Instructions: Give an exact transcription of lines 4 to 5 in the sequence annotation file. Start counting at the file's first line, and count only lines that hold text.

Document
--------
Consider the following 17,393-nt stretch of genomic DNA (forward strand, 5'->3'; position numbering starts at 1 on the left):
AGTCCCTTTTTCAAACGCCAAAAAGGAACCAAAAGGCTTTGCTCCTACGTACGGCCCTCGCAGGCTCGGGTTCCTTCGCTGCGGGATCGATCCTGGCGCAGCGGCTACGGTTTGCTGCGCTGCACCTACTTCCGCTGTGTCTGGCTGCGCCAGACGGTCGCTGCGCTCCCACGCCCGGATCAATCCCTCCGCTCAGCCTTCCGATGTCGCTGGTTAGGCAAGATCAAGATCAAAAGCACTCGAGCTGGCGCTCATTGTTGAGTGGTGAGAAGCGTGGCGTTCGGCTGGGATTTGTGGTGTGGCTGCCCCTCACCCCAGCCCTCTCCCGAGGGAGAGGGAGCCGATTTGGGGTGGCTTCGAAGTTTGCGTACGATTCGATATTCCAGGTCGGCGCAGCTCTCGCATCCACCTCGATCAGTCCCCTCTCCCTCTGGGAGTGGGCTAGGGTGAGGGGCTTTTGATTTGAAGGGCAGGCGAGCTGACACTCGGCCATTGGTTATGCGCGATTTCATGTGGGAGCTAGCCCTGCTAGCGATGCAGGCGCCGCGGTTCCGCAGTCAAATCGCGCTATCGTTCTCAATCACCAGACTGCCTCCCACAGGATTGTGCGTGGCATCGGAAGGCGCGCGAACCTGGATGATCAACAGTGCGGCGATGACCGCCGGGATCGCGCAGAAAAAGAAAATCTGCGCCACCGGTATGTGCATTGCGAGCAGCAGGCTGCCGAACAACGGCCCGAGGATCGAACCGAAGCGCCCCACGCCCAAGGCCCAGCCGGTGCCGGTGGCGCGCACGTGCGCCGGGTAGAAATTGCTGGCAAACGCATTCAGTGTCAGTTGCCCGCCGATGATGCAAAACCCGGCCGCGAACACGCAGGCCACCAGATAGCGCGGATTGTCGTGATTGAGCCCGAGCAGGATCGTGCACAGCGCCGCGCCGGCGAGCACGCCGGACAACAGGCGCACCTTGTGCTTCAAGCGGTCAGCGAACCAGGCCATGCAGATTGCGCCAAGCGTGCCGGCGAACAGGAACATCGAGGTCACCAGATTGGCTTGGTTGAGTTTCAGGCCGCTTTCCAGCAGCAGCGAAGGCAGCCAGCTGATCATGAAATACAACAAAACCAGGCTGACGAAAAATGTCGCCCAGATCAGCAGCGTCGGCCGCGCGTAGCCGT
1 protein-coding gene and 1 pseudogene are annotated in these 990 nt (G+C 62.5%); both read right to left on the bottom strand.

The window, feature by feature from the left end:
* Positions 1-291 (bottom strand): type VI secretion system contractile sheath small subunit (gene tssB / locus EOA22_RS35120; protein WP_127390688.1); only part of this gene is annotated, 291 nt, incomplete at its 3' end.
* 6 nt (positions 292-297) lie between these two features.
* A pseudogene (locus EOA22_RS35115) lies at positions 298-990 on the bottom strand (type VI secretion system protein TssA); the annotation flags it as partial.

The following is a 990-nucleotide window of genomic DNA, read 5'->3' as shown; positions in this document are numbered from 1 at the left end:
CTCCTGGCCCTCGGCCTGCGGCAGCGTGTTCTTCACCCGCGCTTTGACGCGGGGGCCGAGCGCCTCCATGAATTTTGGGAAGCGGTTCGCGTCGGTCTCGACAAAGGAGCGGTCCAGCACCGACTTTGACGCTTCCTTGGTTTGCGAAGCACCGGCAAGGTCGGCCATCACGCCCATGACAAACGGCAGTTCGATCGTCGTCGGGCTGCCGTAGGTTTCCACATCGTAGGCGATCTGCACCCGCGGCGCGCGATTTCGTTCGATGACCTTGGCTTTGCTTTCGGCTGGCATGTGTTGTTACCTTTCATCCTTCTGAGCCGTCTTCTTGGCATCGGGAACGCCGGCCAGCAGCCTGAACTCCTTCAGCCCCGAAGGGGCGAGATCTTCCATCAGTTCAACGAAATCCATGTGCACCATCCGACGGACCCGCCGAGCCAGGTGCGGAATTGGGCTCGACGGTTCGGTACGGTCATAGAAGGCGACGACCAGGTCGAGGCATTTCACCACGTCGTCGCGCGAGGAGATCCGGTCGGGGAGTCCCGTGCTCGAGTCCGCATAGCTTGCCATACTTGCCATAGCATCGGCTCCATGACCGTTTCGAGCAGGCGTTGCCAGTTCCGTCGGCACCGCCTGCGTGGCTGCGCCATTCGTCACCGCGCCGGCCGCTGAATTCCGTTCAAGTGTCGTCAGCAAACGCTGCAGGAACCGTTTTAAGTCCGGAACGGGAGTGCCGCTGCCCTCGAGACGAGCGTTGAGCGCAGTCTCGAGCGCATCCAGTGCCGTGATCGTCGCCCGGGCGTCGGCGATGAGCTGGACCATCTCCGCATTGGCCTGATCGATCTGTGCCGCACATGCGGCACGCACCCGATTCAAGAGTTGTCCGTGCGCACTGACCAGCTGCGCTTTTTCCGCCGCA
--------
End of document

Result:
The window, feature by feature from the left end:
* Positions 1-291 (bottom strand): type VI secretion system contractile sheath small subunit (gene tssB / locus EOA22_RS35120; protein WP_127390688.1); only part of this gene is annotated, 291 nt, incomplete at its 3' end.